These Vitamins are a "Waste of Money," Says New Report
New guidelines from the United States Preventive Services Task Force (USPSTF) reinforces what many health professionals have been saying for years—with a few notable exceptions, vitamins and supplements are a waste of money for most Americans. "Patients ask all the time, 'What supplements should I be taking?' They're wasting money and focus thinking there has to be a magic set of pills that will keep them healthy when we should all be following the evidence-based practices of eating healthy and exercising," says Jeffrey Linder, MD, MPH, chief of general internal medicine in the department of medicine at Northwestern University Feinberg School of Medicine, who co-wrote an editorial supporting the guidelines. Read on—and to ensure your health and the health of others, don't miss these Sure Signs You've Already Had COVID.
What Are the New Guidelines?
The USPSTF says there is "insufficient evidence" that cardiovascular disease and cancer can be prevented by taking multivitamins and paired supplements. "The task force is not saying 'don't take multivitamins,' but there's this idea that if these were really good for you, we'd know by now," says Linder.
"The US Department of Health and Human Services 2020-2025 dietary guidelines suggest that nutritional needs should be met primarily from foods and beverages—specifically, nutrient-dense foods and beverages," says the USPSTF.
Who Should Keep Taking Supplements?
The new guidelines do not apply to pregnant women, or anyone trying to get pregnant. "Pregnant individuals should keep in mind that these guidelines don't apply to them," says editorial co-author Natalie Cameron, MD. "Certain vitamins, such as folic acid, are essential for pregnant women to support healthy fetal development. The most common way to meet these needs is to take a prenatal vitamin. More data is needed to understand how specific vitamin supplementation may modify risk of adverse pregnancy outcomes and cardiovascular complications during pregnancy."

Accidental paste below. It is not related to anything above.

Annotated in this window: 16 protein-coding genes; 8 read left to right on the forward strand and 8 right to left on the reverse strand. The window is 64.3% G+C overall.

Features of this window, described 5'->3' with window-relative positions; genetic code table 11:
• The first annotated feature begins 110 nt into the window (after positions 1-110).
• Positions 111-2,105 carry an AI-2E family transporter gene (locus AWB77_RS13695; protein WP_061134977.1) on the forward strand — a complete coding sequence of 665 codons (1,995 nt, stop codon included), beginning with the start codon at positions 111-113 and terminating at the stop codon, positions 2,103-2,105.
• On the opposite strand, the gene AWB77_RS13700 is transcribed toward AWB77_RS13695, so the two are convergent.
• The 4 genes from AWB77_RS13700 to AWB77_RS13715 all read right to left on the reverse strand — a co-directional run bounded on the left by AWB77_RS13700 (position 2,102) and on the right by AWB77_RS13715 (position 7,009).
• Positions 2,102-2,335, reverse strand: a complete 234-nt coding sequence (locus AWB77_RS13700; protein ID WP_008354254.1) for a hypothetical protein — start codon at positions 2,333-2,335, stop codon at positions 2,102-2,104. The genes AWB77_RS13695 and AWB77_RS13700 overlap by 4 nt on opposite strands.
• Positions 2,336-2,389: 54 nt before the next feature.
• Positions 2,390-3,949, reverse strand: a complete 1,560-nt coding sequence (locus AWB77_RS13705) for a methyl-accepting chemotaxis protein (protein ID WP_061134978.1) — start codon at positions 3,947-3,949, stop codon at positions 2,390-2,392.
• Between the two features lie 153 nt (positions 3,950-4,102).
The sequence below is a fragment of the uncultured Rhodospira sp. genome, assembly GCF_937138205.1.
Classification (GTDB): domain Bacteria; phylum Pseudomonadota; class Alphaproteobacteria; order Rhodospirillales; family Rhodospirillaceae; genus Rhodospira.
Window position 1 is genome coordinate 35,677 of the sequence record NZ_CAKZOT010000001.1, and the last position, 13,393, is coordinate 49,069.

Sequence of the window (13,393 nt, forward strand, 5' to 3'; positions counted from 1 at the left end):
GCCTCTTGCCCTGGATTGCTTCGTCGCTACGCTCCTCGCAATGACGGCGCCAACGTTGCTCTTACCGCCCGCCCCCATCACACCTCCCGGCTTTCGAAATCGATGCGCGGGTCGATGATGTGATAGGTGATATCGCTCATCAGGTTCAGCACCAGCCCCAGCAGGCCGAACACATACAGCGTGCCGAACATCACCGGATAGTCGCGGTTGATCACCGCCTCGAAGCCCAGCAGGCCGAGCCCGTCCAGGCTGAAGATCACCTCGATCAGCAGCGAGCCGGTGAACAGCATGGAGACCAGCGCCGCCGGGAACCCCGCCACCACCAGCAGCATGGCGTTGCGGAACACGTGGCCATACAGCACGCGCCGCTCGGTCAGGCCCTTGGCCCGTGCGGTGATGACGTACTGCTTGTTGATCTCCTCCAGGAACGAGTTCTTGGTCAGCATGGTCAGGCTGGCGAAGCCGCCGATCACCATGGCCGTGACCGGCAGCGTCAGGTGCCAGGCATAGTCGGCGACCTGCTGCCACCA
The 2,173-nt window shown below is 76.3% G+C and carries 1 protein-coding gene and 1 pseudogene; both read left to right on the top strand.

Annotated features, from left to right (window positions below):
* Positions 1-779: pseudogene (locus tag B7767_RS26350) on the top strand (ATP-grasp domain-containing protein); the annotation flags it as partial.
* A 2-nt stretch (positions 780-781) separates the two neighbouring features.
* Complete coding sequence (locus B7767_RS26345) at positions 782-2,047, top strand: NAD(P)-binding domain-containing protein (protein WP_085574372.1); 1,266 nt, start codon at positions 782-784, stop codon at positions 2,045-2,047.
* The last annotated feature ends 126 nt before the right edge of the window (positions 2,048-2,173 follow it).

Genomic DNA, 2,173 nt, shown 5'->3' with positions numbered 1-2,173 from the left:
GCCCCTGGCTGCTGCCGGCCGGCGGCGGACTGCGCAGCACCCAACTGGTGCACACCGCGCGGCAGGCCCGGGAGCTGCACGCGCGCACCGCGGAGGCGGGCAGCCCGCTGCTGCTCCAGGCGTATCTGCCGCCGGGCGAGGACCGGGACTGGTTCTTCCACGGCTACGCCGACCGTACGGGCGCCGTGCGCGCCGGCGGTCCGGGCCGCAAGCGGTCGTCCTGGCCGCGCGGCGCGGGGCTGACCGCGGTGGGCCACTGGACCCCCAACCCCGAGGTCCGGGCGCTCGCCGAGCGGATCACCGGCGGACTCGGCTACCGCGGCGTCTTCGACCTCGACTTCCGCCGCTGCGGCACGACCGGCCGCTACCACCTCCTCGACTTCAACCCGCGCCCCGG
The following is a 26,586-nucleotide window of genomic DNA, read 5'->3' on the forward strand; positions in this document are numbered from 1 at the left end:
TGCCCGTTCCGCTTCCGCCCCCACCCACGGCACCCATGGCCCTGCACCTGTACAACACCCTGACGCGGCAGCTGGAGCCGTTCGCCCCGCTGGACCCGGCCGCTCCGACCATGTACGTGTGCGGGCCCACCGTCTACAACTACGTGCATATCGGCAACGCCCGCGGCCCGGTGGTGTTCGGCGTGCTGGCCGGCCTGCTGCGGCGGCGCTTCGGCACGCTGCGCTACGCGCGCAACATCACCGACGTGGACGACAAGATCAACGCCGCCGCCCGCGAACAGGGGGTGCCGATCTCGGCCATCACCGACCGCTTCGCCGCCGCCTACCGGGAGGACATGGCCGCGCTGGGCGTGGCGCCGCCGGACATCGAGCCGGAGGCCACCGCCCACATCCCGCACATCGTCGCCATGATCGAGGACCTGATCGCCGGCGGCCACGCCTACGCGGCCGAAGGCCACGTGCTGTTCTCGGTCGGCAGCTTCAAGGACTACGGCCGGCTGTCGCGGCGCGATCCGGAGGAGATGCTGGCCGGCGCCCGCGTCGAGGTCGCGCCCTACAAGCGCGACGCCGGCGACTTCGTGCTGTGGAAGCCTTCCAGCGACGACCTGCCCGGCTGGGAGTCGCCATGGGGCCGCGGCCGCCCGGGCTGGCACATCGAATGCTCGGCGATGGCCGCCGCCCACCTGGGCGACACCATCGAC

Beta-Carotene and Lung Cancer
"For many of the vitamins and nutrients reviewed, there was little evidence of serious harms. However, an important harm of increased lung cancer incidence was reported with the use of beta carotene by persons who smoke tobacco or have occupational exposure to asbestos," says the USPSTF.
Warning About Vitamins A and D
The taskforce warns about the danger of overdosing on many common vitamins. "Excessive doses of vitamin supplements can cause several known adverse effects; for example, moderate doses of vitamin A supplements may reduce bone mineral density, and high doses may be hepatotoxic or teratogenic," says the USPSTF. "Vitamin D has potential harms, such as a risk of hypercalcemia and kidney stones, when given at high doses. The potential for harm from other supplements at high doses should be carefully considered."
Focus On a Healthy Diet
The most effective way to get nutrients is from food, doctors say. "The thinking is that taking these pills can somehow improve your health or protect you from disease," says Dr. Pieter Cohen, associate professor at Harvard Medical School and general internist at Harvard-affiliated Cambridge Health Alliance. "While some people may need specific vitamins or supplements to help with deficiencies, for the average healthy person, following a diet with plenty of fruits and vegetables provides all the essential vitamins and minerals."
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